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MoreOnUserInterface

Page history last edited by Vasile 11 years ago


 

Creating a New Skin

The graphics used by the default GUI is found in /, /img and /img/lib. They all consist of JPEG and PNG images. JPEG images are used as backdrops and are rendered using the image's true color palette. PNG images are used as overlays and they are rendered using a 8-bit indexed palette contained in dvdplayer.bin (at offset 0xF8A60 in the 1.4.4 firmware).

 

The palette in dvdplayer does contain a 4-bit alpha channel but dvdplayer.bin is not honoring PNG alpha transparency (the bKGD chunk) nor PNG indexed transparency (the tRNS chunk). Palette index 254 (magenta #FF00FF in the original firmware) is used instead as matte and will be rendered transparent (with exceptions, see note after palette usage table below).

 

Most of the default PNG images don’t contain any palette information (PLTE chunk) so it isn’t really needed by MG-35 for rendering the GUI (since it uses a global palette contained within dvdplayer.bin).

 

Making new JPEG graphics

Make any graphics you like in the same size as the original. Save it as small as possible to leave as much space as possible for other applications. Use for example Photoshop’s “Save For Web” with preset “JPEG High”.

 

Making new PNG graphics

This is not as easy and straightforward as JPEG. We need to keep file size to a minimum, use a global 8-bit indexed palette and at the same time taking in account the colors needed for all the graphical elements drawn in runtime (text and frames).

 

This is one way to do it but there are off course others…

 

 

Step 1. Make all you graphics in the same size as the original using for example Photoshop. Use actions to batch “Save For Web” with preset “PNG-8 128 Dithered” (you might want to lower Dither to 50%) in PNG format.

 

Step 2. Use a program like PalMerge to build a new global palette based on all your PNG-files.

 

Step 3. Edit your new global palette so that preferred colors for runtime drawn graphics are found at the right indexes, refer to table below:

Description Palette Index Original Color
Selected browser text 0 #FFFFFF
Status value text 0 #FFFFFF
Setup selected text 0 #FFFFFF
Info value text 0 #FFFFFF
Time search header text 0 #FFFFFF
Subtitles fill 1 #FEFEFE
Setup highlighted text 115 #3CC5D7
OSD background rect. 135 #124850
Setup rounded rect. 140 #2E2E2E
Directory browser text 153 #4B4B4B
Highlighted browser text 234** #FBEA77
Info label text 234* #FBEA77
Volume/brightness/contrast bar 247 #00FF00
Time search input text 248 #00D500
Subtitles outline 253 #000000
Transparent matte 254 #FF00FF
Backdrop text 255 #000000
File browser text 255 #000000
Status description text 255 #000000
Setup description text 255 #000000
Time search text 255 #000000
Firmware upgrade text 255 #000000

 

Notes:

*  Index 234 is used by some binary in a different way than by dvdplayer.bin, it doesn’t use index 254 for transparency, overlay images popup.png, popup_s.png and arrow_p.png all uses index 234 as it's background color and some binary is hard coded to erase the rect made by arrow_p.png with index 234! It is lame and makes it more or less impossible to use any other color than index 234 as the background color for popup.png, popup_s.png and arrow_p.png!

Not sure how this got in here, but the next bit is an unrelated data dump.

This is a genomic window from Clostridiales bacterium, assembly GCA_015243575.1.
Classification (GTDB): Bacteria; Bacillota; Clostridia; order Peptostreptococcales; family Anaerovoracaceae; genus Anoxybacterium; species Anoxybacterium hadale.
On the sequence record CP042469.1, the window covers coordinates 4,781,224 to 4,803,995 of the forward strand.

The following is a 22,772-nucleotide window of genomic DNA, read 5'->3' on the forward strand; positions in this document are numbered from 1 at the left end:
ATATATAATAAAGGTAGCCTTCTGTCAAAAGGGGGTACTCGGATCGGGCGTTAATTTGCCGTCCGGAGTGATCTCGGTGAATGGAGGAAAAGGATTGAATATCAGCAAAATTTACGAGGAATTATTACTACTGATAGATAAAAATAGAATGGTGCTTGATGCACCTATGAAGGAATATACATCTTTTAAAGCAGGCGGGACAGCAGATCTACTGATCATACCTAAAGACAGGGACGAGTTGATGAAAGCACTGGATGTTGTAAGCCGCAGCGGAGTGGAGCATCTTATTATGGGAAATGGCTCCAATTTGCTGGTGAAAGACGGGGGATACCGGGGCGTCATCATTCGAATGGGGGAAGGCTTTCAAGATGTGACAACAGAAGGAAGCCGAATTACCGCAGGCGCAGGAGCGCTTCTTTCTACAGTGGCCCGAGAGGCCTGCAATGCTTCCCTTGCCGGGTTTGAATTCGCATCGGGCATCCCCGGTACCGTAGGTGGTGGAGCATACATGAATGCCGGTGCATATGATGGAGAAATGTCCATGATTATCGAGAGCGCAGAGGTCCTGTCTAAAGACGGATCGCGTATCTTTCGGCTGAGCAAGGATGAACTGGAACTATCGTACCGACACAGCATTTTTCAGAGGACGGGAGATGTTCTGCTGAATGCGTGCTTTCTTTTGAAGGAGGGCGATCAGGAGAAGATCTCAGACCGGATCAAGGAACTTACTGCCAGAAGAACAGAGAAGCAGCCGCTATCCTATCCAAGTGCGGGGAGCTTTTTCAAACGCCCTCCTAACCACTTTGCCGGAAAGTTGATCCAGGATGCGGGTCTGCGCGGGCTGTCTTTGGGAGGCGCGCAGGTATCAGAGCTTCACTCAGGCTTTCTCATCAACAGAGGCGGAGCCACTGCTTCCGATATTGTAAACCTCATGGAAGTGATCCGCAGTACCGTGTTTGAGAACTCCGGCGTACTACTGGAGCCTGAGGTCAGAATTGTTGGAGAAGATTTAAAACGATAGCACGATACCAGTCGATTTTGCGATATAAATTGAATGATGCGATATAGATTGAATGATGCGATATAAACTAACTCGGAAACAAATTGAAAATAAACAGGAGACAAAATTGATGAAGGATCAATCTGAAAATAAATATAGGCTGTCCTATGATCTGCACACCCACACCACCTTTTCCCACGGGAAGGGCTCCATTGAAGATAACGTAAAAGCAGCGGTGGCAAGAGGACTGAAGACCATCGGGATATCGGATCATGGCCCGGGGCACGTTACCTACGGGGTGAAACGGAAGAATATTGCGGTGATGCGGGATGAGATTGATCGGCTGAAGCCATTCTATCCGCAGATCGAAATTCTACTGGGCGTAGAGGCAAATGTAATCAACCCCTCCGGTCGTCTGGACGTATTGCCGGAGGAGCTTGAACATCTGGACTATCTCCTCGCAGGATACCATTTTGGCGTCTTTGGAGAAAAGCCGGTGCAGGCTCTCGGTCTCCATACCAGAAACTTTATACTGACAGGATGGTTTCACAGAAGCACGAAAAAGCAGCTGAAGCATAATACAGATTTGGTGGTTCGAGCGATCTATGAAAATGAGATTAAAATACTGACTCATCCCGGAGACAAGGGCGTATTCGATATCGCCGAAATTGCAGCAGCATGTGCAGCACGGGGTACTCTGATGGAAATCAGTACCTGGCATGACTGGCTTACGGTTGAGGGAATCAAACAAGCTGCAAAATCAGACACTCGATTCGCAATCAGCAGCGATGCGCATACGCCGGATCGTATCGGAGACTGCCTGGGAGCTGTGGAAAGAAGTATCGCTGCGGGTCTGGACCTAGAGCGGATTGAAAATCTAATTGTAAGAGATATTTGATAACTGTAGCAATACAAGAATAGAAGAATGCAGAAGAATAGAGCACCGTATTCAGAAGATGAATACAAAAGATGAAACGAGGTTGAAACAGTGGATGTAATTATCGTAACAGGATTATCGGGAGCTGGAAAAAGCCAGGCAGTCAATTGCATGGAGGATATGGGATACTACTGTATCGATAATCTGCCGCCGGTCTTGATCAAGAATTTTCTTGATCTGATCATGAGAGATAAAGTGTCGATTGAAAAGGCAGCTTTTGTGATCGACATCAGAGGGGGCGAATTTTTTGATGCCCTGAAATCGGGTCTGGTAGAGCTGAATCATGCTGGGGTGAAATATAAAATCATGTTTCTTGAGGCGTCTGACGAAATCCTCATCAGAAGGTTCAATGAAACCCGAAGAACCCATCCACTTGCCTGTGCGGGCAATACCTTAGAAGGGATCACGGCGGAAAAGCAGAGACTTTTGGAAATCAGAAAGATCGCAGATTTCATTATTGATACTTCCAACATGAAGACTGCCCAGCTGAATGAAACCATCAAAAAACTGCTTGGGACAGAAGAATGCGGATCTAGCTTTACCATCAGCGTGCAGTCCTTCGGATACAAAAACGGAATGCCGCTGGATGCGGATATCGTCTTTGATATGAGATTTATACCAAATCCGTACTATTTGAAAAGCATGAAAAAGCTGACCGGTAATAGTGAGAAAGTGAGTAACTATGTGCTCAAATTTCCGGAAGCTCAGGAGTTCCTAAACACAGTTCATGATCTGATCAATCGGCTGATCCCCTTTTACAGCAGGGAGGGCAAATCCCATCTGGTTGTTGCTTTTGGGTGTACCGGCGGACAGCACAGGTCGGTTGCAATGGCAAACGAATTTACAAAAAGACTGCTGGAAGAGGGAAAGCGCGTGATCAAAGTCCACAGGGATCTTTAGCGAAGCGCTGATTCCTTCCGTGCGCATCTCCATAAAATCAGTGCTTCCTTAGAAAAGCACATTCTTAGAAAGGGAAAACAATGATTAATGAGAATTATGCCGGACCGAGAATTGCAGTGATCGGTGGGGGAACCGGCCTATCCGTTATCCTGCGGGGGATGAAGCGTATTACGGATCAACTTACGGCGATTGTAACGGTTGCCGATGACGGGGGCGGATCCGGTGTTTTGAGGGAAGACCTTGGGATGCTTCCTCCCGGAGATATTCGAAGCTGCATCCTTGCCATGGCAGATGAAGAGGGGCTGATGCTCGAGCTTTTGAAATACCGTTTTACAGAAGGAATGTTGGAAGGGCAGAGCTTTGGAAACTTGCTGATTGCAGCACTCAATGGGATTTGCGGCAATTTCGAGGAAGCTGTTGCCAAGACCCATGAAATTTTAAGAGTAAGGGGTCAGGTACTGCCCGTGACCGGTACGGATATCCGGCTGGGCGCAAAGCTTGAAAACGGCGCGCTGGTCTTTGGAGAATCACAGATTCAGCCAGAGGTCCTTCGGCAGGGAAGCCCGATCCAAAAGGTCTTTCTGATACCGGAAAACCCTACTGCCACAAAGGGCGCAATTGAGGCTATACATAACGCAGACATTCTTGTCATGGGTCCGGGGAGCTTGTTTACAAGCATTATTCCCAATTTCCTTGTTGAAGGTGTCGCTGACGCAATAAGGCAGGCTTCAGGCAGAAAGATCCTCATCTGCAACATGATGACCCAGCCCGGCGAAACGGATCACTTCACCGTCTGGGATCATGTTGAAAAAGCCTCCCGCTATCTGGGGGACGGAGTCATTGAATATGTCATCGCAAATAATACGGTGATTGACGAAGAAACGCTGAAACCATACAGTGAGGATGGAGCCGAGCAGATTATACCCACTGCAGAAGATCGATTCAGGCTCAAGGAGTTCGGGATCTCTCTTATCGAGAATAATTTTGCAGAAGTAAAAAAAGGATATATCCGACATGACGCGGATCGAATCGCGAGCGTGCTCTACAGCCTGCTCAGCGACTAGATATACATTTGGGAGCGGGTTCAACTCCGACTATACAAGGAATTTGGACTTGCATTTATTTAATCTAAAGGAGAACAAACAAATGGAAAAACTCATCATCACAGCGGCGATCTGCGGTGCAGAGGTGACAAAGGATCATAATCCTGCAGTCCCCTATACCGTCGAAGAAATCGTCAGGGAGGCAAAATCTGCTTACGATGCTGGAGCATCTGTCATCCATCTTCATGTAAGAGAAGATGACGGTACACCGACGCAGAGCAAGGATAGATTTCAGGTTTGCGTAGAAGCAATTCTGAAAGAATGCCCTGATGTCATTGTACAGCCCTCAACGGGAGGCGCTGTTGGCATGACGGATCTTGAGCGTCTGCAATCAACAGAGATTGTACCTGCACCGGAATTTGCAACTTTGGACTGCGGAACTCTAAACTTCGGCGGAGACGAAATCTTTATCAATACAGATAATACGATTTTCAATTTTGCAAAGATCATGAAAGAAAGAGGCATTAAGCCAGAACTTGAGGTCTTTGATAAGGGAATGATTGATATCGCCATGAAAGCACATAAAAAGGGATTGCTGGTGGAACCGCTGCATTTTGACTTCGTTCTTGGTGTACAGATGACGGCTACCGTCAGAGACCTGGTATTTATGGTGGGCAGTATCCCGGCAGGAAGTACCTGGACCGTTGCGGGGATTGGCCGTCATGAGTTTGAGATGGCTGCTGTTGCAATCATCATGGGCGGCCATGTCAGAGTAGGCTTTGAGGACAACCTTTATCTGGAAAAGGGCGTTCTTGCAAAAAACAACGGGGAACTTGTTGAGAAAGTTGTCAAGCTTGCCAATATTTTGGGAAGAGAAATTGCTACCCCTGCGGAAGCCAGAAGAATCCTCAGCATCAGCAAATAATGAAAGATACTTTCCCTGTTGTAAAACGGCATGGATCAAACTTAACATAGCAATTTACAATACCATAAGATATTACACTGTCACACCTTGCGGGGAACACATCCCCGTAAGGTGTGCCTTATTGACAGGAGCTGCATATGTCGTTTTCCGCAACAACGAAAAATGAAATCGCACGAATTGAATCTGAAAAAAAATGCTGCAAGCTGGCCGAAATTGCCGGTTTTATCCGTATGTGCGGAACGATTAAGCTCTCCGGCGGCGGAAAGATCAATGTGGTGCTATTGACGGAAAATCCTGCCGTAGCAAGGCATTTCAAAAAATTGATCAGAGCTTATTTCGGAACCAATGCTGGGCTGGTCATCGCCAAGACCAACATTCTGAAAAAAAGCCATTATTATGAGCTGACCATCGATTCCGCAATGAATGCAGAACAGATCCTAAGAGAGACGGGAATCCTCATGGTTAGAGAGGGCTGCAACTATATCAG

** Only for Freecom (on browse while playing music)? This one in otherwize index 255.

 

Step 4. Save your new global palette in Photoshop .ACT format so that it can be injected in dvdplayer.bin.

 

Step 5. Use actions to batch assign the new global palette to all your PNG-files (one way in Photoshop is to alter “Image” “Mode” to “RGB Color” and then alter it back to “Indexed Color” and there assign the new global palette using “Dither” “Diffusion” around 50%).

 

Step 6. Reduce file size of your PNG-files using a program like Pngcrush (using the command line argument “-remove alla” to remove all known ancillary chunks except for tRNS).

 

 

Inject the new pallette into dvdplayer.bin

 

One of the oddities of the MG35 firmware is that it uses a global palette which is hardcoded into dvdplayer.bin. Since your new graphics probably use a totally different palette than the original one, you'll need to patch the dvdplayer.bin. Fortunately, some wise people created tools to help you in this endeavour.

 

Windows

On the Windows platform, you can apply the palette to dvdplayer.bin using MgPalSwap.exe with the following command:

 

MgPalSwap.exe -p myNewPalette.act -o 0xF8A60

 

This will create a file named 'output.bin' containing your custom palette, which you can use to replace the stock dvdplayer.bin. You can use MgPalSwap.exe -h for details about the options. NOTE: MgPalSwap requires the .NET platform to be installed.

 

Linux

 

On the Linux platform, you can use palfixup.py to replace the palette. For example:

 

palfixup.py -s dvdplayer.bin -p stockpal.act -c new_palette.act -o patched_dvdplayer.bin

 

This will search for the stock palette stockpal.act within dvdplayer.bin, and create a patched dvdplayer containing your new custom palette to patched_dvdplayer.bin. NOTE: palfixup requires the python scripting language to be installed.

 

Packing your new Firmware

Now that you have all the pieces needed, you should put them together and create the new .upgrade file.

 

 

Example: Royal Blue Skin

 

Go here for screenshots of the Royal Blue skin in action.

 

 


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